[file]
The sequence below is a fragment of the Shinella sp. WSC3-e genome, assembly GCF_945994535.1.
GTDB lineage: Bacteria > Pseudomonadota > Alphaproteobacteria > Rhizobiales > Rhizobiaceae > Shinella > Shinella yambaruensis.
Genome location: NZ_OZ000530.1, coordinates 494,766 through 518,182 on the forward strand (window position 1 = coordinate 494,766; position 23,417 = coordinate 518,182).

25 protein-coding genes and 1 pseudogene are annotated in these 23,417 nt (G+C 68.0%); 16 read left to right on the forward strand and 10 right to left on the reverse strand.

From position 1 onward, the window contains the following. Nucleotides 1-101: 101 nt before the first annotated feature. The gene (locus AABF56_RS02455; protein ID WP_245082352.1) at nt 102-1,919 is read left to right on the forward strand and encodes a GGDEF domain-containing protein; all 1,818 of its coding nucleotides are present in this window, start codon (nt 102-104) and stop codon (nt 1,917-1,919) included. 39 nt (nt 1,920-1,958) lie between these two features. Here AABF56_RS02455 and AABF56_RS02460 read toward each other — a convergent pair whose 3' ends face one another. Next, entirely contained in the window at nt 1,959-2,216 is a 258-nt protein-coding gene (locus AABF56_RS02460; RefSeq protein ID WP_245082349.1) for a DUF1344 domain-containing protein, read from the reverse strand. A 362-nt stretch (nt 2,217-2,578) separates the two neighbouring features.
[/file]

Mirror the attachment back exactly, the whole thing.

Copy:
The sequence below is a fragment of the Shinella sp. WSC3-e genome, assembly GCF_945994535.1.
GTDB lineage: Bacteria > Pseudomonadota > Alphaproteobacteria > Rhizobiales > Rhizobiaceae > Shinella > Shinella yambaruensis.
Genome location: NZ_OZ000530.1, coordinates 494,766 through 518,182 on the forward strand (window position 1 = coordinate 494,766; position 23,417 = coordinate 518,182).

25 protein-coding genes and 1 pseudogene are annotated in these 23,417 nt (G+C 68.0%); 16 read left to right on the forward strand and 10 right to left on the reverse strand.

From position 1 onward, the window contains the following. Nucleotides 1-101: 101 nt before the first annotated feature. The gene (locus AABF56_RS02455; protein ID WP_245082352.1) at nt 102-1,919 is read left to right on the forward strand and encodes a GGDEF domain-containing protein; all 1,818 of its coding nucleotides are present in this window, start codon (nt 102-104) and stop codon (nt 1,917-1,919) included. 39 nt (nt 1,920-1,958) lie between these two features. Here AABF56_RS02455 and AABF56_RS02460 read toward each other — a convergent pair whose 3' ends face one another. Next, entirely contained in the window at nt 1,959-2,216 is a 258-nt protein-coding gene (locus AABF56_RS02460; RefSeq protein ID WP_245082349.1) for a DUF1344 domain-containing protein, read from the reverse strand. A 362-nt stretch (nt 2,217-2,578) separates the two neighbouring features.